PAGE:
In January 1991 the Soviet Union mobilized its security forces in an attempt to remove Latvia’s elected leaders. In response, people from all over Latvia brought trucks, tractors, and heavy equipment to Rīga to build barricades around the government buildings and parliament.
The face-off culminated on January 20th when Soviet special forces initiated a gun battle and temporarily seized the Ministry of the Interior. Although several people were killed, the barricades held and pro-democracy forces prevailed to restore full independence in August 1991.
On this day in 1949 (see also June 14), the Soviet occupation regime deported over 43 000 people from Latvia to Siberia.
They were mainly prosperous peasants, intellectuals and others that Moscow viewed as hostile to communism and Soviet rule in Latvia. In the coming years the homes and farms of these deported Latvians were taken over by Soviet citizens brought in from other Soviet republics and collectivized.
The Second World War brought great destruction to Latvia and enormous suffering to the Latvian people. Both Nazi Germany and the Soviet Union violated international law by forcibly mobilising Latvian citizens into their armed forces.
About 200 000 Latvian soldiers were compelled to serve in the military forces of both occupying states, and approximately half of them (100 000) died while hoping to restore Latvia’s independence.
June 14 is referred to as ‘The Day of Terror’, for on this day in 1941 the Soviet occupation regime deported over 15 000 people from Latvia to Siberia.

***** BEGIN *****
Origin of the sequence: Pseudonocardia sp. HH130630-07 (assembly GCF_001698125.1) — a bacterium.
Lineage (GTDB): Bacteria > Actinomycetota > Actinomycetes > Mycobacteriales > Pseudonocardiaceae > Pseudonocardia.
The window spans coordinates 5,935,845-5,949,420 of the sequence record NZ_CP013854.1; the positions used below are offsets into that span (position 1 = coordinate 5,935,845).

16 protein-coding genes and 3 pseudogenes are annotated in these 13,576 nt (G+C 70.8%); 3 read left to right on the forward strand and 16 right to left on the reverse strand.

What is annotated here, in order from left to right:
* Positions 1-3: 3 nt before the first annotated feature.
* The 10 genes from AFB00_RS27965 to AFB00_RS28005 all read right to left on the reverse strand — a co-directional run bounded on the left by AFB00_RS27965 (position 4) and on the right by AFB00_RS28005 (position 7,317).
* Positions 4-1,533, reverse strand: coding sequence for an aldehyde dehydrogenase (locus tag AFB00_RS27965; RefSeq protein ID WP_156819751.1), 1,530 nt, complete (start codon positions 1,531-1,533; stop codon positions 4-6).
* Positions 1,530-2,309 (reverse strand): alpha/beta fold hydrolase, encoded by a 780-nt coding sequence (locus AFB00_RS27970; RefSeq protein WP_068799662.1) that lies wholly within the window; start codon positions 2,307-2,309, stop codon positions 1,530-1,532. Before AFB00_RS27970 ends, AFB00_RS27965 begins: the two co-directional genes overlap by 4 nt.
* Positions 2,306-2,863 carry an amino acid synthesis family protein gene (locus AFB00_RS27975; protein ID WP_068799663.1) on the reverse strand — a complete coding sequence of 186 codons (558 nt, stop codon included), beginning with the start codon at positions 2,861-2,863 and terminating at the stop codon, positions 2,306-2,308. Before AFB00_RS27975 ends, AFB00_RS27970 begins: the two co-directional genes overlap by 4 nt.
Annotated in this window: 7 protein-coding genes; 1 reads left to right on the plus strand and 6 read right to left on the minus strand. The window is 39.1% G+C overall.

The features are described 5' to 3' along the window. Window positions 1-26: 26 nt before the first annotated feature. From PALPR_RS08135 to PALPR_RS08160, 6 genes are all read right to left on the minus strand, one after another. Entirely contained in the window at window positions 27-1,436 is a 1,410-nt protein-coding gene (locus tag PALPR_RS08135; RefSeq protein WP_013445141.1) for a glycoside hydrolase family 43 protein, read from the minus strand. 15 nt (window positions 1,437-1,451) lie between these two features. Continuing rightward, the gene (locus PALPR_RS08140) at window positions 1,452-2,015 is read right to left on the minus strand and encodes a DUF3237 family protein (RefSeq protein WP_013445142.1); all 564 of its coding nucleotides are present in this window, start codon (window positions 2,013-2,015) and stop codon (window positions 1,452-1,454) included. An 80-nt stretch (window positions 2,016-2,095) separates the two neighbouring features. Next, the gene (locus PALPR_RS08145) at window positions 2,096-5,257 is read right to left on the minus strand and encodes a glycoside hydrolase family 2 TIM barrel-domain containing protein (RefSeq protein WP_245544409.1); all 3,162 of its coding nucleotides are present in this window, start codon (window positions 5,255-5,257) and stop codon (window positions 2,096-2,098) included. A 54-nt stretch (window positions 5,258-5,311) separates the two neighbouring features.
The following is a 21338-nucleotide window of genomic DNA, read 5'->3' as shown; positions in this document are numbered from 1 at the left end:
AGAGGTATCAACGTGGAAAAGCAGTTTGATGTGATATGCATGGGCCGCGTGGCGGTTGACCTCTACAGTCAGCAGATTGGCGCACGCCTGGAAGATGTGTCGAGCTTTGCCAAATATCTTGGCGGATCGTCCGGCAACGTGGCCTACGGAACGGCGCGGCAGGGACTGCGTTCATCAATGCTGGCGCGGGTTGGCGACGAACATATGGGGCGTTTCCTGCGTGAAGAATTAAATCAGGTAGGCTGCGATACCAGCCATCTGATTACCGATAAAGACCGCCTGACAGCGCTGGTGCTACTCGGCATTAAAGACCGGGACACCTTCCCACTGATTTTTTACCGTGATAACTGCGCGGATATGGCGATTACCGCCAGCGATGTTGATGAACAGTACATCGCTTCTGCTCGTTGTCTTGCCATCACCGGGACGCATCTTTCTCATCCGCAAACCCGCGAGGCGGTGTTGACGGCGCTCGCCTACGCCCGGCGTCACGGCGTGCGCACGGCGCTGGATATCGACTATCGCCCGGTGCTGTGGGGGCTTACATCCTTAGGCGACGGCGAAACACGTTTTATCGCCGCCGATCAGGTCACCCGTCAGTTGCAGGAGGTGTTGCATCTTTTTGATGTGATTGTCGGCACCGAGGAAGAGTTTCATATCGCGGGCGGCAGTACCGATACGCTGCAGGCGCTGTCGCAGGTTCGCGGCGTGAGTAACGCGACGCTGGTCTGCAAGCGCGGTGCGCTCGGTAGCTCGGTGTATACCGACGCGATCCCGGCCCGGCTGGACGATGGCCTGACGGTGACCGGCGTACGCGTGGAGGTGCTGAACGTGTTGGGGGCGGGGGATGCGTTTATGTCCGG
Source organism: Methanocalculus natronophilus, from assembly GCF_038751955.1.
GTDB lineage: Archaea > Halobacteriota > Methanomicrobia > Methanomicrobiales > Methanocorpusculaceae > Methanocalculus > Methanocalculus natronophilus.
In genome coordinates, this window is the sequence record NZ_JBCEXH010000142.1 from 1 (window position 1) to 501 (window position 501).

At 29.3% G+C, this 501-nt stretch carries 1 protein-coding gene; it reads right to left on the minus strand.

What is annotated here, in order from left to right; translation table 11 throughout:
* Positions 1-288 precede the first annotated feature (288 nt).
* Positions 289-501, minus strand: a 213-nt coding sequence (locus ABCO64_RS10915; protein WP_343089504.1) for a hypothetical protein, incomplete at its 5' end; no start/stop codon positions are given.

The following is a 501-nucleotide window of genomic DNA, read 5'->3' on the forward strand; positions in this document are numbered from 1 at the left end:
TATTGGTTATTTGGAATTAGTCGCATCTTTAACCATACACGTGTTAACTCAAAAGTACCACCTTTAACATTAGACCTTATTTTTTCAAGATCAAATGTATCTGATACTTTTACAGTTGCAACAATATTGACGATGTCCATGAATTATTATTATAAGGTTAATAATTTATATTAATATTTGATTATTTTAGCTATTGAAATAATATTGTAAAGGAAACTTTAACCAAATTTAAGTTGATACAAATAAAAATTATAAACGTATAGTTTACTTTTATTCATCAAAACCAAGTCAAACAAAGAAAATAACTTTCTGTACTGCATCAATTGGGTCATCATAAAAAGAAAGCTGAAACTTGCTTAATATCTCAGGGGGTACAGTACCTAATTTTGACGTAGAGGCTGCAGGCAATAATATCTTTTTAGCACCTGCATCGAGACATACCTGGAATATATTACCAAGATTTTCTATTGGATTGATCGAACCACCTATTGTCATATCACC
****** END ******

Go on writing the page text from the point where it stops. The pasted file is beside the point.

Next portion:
Entire families, including women, children and the elderly, were seized without warning in their apartments and loaded onto trains bound for Siberia. Many died en route, or in the concentration camps located throughout the Gulag Archipelago.
In accordance with a secret protocol of the German-Soviet Non-Aggression Pact (Molotov-Ribbentrop Pact) of August 23, 1939, Latvia was relegated to the Soviet Union’s sphere of influence by Nazi Germany.
Latvia was subsequently occupied by Soviet armed forces on June 17, 1940. Nazi Germany invaded and occupied Latvia in 1941 and remained until Soviet forces returned in 1945. This last Soviet occupation of Latvia lasted until 1991.
This day marks the battle near the town of Cēsis in June 1919 when Latvians, together with Estonian forces, won a decisive victory against the Germans.
This victory is traditionally viewed as a major turning point in Latvia’s struggle to realize its independence and push the Germans out of the Baltic countries.
On July 4, 1941, just days after the arrival of Nazi German troops in Latvia, Rīga's main Jewish synagogue was set on fire, burning alive those who were trapped inside.
It is estimated that over 70,000 of Latvia’s Jews were killed by the Nazis. For Latvians this is a day of remembrance for all the Jews that were killed by Nazi Germany during the Holocaust.
This day of remembrance for Latvian freedom fighters is associated with the signing of a peace treaty between Latvia and Soviet Russia on August 11, 1920. The treaty ended the Latvian War of Liberation, which had begun in late 1918.
On this date in 1236, the Baltic peoples - the ancient Latvians and Lithuanians - defeated the German Crusaders known as the Order of the Sword. The order had been created to establish military and political control of the Baltic and convert the indigenous peoples to Christianity.
On this date in 1919, the Latvian Army won a decisive battle against Russian and German forces led by Pavel Bermont-Avalov. This victory successfully ended the Latvian War of Liberation (1918-1920) and enabled the people of Latvia to realize their dream of an independent state.